Thursday, February 24, 2011

The Grace Card (Review)

Editor's Note: The Grace Card opens on February 25, 2011 across the country. 

Everything can change in an instant ... and take a lifetime to unravel.

When Mac McDonald loses his son in an accident, the ensuing 17 years of bitterness and pain erodes his love for his family and leaves him angry with God ... and just about everyone else.

Mac's rage stonewalls his career in the police department and makes for a combustible situation when he's partnered with Sam Wright, a rising star on the force who happens to be a part-time pastor and a loving family man.

Mac's home life is as frightening as anything he encounters on the streets of Memphis. Money is tight and emotions run high as he constantly argues with his wife and his surviving son Blake, who is hanging with the wrong crowd and in danger of flunking out of school.

Sam Wright also never expected to be a police officer. He has a calling—to be a minister like his Grandpa George. But leading a small, start-up church doesn't always put enough food on the table for a young family, so Sam doubles as a police officer. With his new promotion to Sergeant, Sam starts questioning if his real calling might actually be police work rather than the pastorate.

Can Mac and Sam somehow join forces to help one another when it's impossible for either of them to look past their differences—especially the most obvious one?

Every day, we have the opportunity to rebuild relationships and heal deep wounds by extending and receiving God's grace. Offer THE GRACE CARD ... and never underestimate the power of God's love.

What I Thought
Everything starts with grace - especially a movie with a purpose.

The Grace Card is one such movie.

Written and directed by David Evans, a Memphis-based eye doctor, the film contains a variety of themes including grace, forgiveness and reconciliation. 

When the film opens on Feb. 25, Evans expects that more than 20,000 people will have had a chance to "preview" the film in special screenings like the one I attended before Christmas in Rogers, Ark.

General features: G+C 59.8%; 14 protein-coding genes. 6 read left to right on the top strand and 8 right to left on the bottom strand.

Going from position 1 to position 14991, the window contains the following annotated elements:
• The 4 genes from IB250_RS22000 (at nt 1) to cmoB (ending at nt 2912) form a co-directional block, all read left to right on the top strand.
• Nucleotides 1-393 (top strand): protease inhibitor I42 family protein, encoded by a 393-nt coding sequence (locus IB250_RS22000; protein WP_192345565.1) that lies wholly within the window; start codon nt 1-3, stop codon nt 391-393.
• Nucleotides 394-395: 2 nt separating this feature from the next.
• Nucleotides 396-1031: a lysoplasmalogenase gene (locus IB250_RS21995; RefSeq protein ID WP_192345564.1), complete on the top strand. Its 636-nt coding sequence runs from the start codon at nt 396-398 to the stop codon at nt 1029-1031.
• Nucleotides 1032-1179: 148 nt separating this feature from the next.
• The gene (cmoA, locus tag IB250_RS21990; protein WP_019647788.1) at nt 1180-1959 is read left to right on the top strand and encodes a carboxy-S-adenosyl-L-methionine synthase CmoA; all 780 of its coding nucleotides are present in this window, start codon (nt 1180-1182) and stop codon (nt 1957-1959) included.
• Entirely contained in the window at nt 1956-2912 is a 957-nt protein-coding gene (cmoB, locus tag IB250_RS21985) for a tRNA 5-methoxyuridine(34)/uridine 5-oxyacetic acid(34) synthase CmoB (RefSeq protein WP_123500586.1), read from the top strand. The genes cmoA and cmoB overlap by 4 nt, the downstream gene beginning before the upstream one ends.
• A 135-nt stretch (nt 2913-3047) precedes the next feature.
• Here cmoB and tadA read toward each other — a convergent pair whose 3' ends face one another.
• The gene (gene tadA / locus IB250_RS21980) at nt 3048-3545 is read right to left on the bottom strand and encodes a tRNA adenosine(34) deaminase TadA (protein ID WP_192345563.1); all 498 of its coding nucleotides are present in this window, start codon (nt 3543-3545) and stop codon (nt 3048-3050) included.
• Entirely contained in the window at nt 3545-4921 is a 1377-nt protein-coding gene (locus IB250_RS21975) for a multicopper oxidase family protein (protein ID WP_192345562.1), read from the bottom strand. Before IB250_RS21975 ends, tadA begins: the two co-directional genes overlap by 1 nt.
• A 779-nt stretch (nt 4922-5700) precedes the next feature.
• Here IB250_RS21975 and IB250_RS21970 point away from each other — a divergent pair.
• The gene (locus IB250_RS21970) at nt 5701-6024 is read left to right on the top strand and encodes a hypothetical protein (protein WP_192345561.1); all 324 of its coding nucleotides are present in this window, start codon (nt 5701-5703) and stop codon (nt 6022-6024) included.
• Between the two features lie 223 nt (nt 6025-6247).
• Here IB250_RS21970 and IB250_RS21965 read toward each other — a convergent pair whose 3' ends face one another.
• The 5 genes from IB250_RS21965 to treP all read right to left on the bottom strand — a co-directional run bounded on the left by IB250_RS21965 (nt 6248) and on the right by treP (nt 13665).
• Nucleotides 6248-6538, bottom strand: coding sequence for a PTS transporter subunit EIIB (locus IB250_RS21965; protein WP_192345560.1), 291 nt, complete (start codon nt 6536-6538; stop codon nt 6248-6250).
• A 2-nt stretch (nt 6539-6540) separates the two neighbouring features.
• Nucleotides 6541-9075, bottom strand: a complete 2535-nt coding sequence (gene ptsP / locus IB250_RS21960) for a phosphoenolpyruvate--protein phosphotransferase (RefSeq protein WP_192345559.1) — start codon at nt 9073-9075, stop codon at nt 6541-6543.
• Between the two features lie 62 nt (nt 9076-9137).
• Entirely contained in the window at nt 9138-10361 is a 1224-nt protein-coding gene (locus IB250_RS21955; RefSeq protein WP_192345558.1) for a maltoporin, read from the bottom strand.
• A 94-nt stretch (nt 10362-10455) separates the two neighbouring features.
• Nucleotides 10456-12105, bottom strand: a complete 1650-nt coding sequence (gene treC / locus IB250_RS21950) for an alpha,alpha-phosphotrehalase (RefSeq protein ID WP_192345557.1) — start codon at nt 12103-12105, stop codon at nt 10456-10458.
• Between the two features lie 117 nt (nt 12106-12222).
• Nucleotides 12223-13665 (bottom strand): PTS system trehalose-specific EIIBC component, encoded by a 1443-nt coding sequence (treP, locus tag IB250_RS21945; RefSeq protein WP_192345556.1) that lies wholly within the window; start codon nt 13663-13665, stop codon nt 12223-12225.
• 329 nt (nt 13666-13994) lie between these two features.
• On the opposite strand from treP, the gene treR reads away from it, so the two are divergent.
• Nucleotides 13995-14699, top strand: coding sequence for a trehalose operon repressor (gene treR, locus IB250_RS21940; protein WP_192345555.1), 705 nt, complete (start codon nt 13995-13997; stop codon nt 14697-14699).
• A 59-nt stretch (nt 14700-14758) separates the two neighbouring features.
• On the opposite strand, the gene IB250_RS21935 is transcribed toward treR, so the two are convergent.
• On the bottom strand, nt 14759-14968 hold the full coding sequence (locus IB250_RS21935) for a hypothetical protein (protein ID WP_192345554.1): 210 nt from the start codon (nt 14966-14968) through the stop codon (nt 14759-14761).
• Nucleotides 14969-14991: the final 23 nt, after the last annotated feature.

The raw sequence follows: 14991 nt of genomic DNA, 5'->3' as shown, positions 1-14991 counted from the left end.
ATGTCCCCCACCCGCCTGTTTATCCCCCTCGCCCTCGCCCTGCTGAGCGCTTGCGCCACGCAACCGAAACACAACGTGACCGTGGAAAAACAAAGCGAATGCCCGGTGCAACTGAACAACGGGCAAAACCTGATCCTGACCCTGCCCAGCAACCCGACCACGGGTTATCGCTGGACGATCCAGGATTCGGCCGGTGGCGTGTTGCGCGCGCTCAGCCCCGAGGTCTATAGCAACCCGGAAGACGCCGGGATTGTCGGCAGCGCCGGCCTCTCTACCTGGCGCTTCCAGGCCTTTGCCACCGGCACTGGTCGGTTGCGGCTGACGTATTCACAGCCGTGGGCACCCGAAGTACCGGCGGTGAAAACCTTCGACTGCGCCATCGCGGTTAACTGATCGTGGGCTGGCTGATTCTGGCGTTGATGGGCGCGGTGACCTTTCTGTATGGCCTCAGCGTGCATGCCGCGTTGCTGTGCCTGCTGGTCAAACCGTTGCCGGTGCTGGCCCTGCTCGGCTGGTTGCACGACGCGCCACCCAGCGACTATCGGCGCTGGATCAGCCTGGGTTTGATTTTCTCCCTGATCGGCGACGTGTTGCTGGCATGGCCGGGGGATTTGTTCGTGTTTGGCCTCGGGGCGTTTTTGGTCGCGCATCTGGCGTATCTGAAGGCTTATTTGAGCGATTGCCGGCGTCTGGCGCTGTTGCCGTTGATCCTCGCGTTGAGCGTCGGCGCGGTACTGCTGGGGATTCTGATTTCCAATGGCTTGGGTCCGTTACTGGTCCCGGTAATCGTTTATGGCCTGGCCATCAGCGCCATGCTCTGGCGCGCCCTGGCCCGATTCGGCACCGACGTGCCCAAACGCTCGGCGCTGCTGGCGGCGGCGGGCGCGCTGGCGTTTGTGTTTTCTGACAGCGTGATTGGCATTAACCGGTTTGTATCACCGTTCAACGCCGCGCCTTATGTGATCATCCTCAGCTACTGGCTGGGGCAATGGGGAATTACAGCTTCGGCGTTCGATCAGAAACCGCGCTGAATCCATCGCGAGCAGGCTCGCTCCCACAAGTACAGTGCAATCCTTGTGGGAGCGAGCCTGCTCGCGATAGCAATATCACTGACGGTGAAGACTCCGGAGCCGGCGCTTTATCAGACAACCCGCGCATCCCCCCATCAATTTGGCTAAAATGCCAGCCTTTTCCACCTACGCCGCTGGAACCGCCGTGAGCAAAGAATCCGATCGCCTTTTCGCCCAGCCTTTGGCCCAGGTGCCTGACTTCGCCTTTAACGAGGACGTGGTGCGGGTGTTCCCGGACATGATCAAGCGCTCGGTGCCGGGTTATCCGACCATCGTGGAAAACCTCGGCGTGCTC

The screening gave me (and a theater full of people) a chance to see the first film project produced by Evans, a Bentonville High School grad. It also included a Q&A where Evans and his wife, Esther, shared some of the experiences surrounding the making of The Grace Card.

While the movie is fiction, Evans said the story of grace, forgiveness and reconciliation, resonates with people who have viewed it. Many attending the pre-screenings strongly identified with the story. At one screening, a woman left the film saying she was moved to forgive the person who killed her child 15 years earlier.

Shot in Memphis, with primarily volunteer actors, the film has a gritty, yet authentic feel. Anchoring it with acting talents of Louis Gossett, Jr.(Grandpa George) gave the film an extra "umph."

For a faith-based film, The Grace Card isn't hokey. It is solid, will hold your interest and will make you think.

The Grace Card will definitely open discussions on forgiveness and reconciliation - and the need for grace in all aspects of our lives - especially when we least expect or think we need it.

I will say, based upon the subject matter and some of the story lines, this film is probably best for at least middle school and above. Younger students could probably watch it alongside their parents - but some parental discussion will be needed to help them process what they see.

A Q&A With The Director, David Evans
THE GRACE CARD is directed by David Evans, a story in himself. At 42, Evans, a Memphis optometrist, is a veteran producer of Calvary Church’s large-scale musical passion plays. The following Q&A was provided by the movie publicists.

David, you’re a medical professional, a left-brain career if ever there was one. You’re a 15-year-plus veteran of directing large-scale musical productions. Now you’re a film writer and director—right-brained activities. What’s up with that? 

I definitely feel called to be an eye doctor, but if you ask my wife, my true passion is acting and producing.  First in high school and college, then creating the passion plays.

Most people want to make a difference somehow. I want to make a difference as a Christian. True joy comes with seeing what the passion plays or this move will do to change lives, to show hope, to show people a new door to peace. Or in the case of THE GRACE CARD, to find forgiveness.

Where did THE GRACE CARD story originate?  

As a doctor, you’re also a counselor of sorts. People share stories. I’ve got patients who are on the Memphis police force, and I learned things that informed the story.